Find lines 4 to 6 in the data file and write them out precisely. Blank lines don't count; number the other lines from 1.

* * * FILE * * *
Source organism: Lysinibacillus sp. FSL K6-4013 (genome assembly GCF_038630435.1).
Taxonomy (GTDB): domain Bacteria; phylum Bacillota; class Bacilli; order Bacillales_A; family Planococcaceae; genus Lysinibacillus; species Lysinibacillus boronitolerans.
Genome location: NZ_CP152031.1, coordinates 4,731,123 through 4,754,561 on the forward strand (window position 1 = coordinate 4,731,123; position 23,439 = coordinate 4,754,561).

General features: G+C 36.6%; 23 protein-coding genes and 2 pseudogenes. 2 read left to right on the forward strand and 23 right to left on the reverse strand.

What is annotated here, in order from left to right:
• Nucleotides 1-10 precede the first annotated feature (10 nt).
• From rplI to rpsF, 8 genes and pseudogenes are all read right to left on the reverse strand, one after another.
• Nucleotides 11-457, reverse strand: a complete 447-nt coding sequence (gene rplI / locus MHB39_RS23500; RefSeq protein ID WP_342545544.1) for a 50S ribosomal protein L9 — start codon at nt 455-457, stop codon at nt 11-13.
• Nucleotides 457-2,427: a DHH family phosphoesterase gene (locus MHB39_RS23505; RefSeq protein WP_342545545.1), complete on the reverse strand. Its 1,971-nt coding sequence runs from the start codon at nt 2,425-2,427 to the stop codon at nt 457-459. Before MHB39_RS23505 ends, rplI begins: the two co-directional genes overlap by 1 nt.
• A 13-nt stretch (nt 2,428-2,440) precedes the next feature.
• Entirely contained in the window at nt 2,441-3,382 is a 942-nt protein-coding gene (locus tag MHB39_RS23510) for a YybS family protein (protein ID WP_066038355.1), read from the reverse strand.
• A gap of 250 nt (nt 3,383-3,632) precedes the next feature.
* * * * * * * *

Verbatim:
General features: G+C 36.6%; 23 protein-coding genes and 2 pseudogenes. 2 read left to right on the forward strand and 23 right to left on the reverse strand.

What is annotated here, in order from left to right:
• Nucleotides 1-10 precede the first annotated feature (10 nt).